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New Jersey’s Great Swamp: A Lasting Legacy of GCA Zone IV Clubs


May 03, 2023

Garden Club of Morristown and Garden Club of Madison instrumental in establishing wildlife refuge

Sixty years ago, GCA clubs in New Jersey played a valuable role in the preservation of the Great Swamp, an ecological haven only 25 miles west of Manhattan that is a vitally important resting and feeding area for more than 244 species of birds. Thanks in part to their hard work and determination, the Great Swamp National Wildlife Refuge was established by an act of Congress on November 3, 1960, and formally dedicated in 1964. The clubs continue that legacy to this day.

The Great Swamp Committee formed to resist plans by the Port Authority of New York and New Jersey to build a major international jetport in Morris County, New Jersey. Jo Lloyd of the Garden Club of Morristown served as its chairman, and Grace Hand and Helen Fenske of the Garden Club of Madison were founding members. Today, the Helen C. Fenske Visitor Center welcomes visitors to the refuge. 

GCA members were integral to the awareness and fund-raising efforts. Members of the Garden Club of Morristown, Jo Margetts and Anne Pitney co-chaired the Women’s Division of the Jetport Action Association which worked tirelessly to educate the public about the threat posed by the jetport. When the Summit Garden Club and the Short Hills Garden Club co-sponsored a 4-week long nature exhibit in a ninety-foot glass-walled area at Short Hills Mall, 500 volunteers came out to help.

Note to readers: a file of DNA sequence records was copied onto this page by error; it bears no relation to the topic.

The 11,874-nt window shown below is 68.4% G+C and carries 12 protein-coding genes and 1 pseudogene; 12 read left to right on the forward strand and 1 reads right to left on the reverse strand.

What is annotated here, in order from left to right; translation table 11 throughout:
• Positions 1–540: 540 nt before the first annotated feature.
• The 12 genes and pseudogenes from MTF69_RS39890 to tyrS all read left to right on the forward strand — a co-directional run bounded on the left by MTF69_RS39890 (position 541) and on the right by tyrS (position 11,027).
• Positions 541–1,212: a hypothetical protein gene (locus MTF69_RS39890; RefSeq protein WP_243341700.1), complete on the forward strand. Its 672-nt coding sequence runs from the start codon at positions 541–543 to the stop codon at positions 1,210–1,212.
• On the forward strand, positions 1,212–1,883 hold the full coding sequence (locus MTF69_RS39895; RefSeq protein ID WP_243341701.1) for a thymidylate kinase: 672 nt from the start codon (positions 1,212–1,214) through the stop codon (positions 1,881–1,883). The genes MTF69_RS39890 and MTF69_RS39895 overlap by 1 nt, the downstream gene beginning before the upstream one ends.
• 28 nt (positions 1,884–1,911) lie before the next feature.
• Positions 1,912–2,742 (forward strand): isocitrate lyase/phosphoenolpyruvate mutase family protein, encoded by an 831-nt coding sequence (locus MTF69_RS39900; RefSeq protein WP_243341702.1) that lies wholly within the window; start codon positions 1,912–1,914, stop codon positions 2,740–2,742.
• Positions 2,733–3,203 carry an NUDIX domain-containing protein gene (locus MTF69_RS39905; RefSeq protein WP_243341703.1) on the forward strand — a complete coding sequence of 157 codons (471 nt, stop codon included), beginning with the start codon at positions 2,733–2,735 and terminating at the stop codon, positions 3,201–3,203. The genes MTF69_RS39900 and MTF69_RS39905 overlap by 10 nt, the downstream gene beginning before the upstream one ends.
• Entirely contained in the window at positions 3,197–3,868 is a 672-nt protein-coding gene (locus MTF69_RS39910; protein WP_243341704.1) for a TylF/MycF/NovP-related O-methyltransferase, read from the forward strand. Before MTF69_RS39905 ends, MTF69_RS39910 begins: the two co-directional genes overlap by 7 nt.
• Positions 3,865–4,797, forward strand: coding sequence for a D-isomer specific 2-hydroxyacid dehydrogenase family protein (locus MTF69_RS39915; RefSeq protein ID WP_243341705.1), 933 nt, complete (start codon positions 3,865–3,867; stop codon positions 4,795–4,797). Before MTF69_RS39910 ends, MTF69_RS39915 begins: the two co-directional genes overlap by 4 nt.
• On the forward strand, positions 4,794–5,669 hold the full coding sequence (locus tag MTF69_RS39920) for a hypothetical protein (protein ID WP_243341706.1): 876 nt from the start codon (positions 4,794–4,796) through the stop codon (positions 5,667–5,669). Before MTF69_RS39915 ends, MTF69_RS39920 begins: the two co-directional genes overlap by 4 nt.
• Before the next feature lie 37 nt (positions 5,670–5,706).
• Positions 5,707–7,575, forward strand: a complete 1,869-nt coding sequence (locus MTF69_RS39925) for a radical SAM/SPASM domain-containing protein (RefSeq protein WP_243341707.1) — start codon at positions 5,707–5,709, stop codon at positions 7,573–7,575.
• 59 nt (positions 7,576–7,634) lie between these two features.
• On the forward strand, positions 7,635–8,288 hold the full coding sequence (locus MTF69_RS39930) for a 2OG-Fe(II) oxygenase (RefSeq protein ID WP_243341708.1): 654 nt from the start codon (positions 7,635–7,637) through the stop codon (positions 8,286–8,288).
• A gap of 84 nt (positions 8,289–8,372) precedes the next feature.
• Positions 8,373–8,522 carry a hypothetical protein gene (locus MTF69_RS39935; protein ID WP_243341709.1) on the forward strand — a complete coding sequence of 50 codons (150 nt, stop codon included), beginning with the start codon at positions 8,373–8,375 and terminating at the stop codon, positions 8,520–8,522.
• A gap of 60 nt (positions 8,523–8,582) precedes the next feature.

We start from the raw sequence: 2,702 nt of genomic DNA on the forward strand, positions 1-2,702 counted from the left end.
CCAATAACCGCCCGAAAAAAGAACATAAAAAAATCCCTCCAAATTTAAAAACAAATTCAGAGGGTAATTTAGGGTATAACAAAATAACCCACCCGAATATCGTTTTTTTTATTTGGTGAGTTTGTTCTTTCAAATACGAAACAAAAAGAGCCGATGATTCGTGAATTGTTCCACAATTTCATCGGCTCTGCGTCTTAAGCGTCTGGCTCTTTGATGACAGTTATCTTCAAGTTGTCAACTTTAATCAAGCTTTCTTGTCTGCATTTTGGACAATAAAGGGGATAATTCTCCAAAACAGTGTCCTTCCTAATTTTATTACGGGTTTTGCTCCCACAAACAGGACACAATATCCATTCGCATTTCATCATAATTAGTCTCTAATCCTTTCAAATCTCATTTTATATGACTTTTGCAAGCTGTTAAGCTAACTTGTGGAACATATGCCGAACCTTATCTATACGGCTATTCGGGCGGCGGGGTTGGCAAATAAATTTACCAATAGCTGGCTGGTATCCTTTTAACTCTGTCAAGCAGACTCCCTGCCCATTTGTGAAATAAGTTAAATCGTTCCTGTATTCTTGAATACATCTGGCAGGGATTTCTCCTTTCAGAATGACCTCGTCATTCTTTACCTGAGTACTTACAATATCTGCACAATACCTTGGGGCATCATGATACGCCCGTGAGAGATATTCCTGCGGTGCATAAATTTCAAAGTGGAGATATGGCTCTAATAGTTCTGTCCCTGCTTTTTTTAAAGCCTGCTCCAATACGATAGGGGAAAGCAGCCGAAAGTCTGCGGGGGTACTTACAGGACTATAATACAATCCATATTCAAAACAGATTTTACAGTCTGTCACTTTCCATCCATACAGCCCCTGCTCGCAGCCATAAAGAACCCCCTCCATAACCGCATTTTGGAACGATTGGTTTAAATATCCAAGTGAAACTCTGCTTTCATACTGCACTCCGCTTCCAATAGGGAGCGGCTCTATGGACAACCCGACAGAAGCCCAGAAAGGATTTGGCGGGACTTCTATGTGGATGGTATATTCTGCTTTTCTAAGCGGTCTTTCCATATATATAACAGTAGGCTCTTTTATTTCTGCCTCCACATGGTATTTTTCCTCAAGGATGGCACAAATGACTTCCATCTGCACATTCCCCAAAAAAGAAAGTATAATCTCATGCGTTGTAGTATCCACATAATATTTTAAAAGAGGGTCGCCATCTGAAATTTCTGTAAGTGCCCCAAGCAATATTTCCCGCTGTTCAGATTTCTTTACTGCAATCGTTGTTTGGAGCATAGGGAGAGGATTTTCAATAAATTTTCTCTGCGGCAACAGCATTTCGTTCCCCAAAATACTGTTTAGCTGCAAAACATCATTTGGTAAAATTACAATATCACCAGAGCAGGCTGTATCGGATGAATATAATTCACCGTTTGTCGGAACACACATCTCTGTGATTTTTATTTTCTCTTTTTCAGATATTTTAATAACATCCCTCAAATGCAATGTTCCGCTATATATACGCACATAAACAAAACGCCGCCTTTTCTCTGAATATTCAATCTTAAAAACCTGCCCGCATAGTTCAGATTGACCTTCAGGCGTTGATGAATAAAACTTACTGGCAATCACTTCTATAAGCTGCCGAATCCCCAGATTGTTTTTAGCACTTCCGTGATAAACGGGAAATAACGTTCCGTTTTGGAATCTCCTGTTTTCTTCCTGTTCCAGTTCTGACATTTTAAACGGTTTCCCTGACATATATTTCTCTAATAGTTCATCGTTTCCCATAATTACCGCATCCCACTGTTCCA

In less than a year the campaign had raised enough money to purchase the land which was donated to the federal government.

The work of the GCA clubs did not end there. In 1965, Summit Garden Club and the Garden Club of Somerset Hills received a Founders Fund award to build a wildlife observation blind. Five years later GCA members, with the support of local companies, rebuilt the blind after it had been destroyed by fire.

Many of the GCA Zone IV cClubs have also supported the Great Swamp Watershed Association in the years since it was formed in 1981 to help protect the watershed from damage by encroaching development. In 2020 the Garden Club of Madison and GSWA received a $10,000 Founders’ Fund grant “Growing it Green,” to build a school rain garden.

Today, the Great Swamp National Wildlife Refuge receives well over 350,000 visitors a year and the Great Swamp Committee is now the New Jersey Conservation Foundation, which has helped preserve 100,000 acres of farm, forest, and urban parks.




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